As they say, it’s hard to define, but you know it when you see it: in this case, we talk about confidence. It makes the difference in events like this — whether you see it in someone comfortable being on stage or a company comfortable with the message it’s presenting, you can tell when a press conference has confidence, and when it doesn’t. On this first day of E3, the console war between Microsoft's Xbox One and Sony's PS4 was front and center, but you could tell something about both of the conferences. Microsoft was trying to redefine itself, playing it safe and trying to make it through the day without becoming an object of derision. Sony, on the other hand, was just enjoying being Sony.
One of the chief criticisms of Microsoft’s press conference was that the company took gamer feedback almost to a fault: it focused so heavily on specific games that you could have walked out of the Galen Center without knowing whether or not the company actually made a console. It wasn’t bad, so much — some of the games looked great, even if many weren’t exclusives, but it was decidedly safe. There wasn’t much that felt exciting coming from Microsoft, and you could feel that in the presentation as well. It was timid. That’s not the worst thing in the world, but you could feel it in the room. For a company that needs to re-invigorate its console, that doesn’t feel great.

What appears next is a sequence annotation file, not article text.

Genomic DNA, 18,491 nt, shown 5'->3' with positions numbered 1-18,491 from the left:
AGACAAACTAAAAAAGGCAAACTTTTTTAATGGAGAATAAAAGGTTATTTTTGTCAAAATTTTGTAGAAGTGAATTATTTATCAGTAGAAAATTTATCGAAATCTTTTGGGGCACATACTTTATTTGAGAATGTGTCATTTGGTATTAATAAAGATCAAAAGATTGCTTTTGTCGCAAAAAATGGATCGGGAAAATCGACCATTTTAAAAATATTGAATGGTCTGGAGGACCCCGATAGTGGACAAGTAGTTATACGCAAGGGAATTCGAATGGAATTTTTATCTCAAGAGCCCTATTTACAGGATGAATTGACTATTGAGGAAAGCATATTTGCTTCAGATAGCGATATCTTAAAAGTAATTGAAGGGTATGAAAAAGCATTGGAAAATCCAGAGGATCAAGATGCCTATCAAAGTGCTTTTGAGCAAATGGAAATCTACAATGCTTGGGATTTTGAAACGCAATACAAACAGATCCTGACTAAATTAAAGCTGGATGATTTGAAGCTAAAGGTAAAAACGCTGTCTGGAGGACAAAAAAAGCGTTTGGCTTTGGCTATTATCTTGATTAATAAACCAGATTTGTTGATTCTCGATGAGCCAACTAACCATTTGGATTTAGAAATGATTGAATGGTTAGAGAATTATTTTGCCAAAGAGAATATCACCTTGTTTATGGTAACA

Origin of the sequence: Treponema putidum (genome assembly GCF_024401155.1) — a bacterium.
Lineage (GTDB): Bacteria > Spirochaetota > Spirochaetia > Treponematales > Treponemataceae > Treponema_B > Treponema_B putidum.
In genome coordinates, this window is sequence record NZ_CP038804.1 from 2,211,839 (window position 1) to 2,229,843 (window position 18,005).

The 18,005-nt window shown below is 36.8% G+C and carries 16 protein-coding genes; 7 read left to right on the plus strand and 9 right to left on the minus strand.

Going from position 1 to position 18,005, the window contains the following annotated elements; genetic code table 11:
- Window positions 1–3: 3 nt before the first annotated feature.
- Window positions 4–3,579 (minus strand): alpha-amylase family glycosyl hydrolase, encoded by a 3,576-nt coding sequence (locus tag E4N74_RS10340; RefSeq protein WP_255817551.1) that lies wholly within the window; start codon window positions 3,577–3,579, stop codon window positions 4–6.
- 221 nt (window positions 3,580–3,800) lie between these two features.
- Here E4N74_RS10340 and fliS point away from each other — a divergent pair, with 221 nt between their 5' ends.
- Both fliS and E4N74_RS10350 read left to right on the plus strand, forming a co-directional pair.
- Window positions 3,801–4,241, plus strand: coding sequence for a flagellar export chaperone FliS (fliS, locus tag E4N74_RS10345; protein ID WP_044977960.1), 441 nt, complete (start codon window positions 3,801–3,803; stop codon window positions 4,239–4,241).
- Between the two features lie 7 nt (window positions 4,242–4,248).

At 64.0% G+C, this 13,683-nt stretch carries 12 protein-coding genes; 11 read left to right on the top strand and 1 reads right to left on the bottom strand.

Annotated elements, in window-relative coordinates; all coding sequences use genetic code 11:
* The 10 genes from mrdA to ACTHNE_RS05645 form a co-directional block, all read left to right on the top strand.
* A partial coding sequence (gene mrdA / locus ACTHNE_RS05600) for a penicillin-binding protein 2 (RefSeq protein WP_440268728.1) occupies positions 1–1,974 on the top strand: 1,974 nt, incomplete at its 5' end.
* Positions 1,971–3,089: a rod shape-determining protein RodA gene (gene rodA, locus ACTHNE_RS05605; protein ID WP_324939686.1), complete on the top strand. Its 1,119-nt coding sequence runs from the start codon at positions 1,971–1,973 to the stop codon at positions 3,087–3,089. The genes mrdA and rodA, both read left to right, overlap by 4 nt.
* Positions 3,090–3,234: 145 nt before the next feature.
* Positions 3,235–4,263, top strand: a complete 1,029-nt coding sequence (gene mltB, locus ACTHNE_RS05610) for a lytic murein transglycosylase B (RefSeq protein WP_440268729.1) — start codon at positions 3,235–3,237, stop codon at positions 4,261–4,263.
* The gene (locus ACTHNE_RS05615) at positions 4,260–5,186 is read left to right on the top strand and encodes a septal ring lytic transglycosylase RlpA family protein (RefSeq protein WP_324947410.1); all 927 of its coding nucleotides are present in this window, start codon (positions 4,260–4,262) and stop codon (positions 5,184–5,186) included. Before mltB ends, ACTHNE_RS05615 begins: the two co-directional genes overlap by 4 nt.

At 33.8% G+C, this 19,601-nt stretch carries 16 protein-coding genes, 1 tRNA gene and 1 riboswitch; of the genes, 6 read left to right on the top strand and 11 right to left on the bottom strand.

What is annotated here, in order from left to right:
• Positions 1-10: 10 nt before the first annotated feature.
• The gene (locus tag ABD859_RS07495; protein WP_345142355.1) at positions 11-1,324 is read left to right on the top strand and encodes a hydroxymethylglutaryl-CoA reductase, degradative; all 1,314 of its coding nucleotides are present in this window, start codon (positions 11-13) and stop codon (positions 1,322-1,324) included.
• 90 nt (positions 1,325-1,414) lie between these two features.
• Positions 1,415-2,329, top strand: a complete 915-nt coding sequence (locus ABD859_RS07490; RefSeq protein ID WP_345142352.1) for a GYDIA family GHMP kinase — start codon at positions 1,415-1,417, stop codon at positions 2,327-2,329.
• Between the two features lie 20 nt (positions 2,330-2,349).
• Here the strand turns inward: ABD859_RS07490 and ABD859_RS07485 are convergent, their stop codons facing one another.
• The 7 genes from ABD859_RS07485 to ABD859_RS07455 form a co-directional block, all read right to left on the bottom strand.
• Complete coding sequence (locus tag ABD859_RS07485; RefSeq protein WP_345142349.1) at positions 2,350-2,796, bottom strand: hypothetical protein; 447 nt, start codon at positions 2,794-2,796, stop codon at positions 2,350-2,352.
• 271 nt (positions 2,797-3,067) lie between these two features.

Sony, on the other hand, appears to have a solid grasp on the art of the E3 press conference, especially after last year’s knockout round. People like Andrew House and Adam Boyes were just sort of strutting across the stage, enjoying knowing the fact that they had made a hit console. They smiled and made jabs at their competition when they felt like it. It allowed Sony to stretch out a little bit, as well — Microsoft may have the reputation of being entertainment focused, but Sony is the company that spent time talking about their TV and social offerings. As is only appropriate, the company moved past first and third-party games to spend time talking about new products and services. The show had the feeling of forward momentum.
It isn’t even close to the conference last year, when Sony announced DRM policies and a low price to deafening applause in the room and on the internet. But today was very much a continuation of the narrative that we have seen so far — Sony swaggering forward, Microsoft putting itself together. There’s still room for things to change as we move forward to the holiday season, but it’s palpably clear where the momentum is.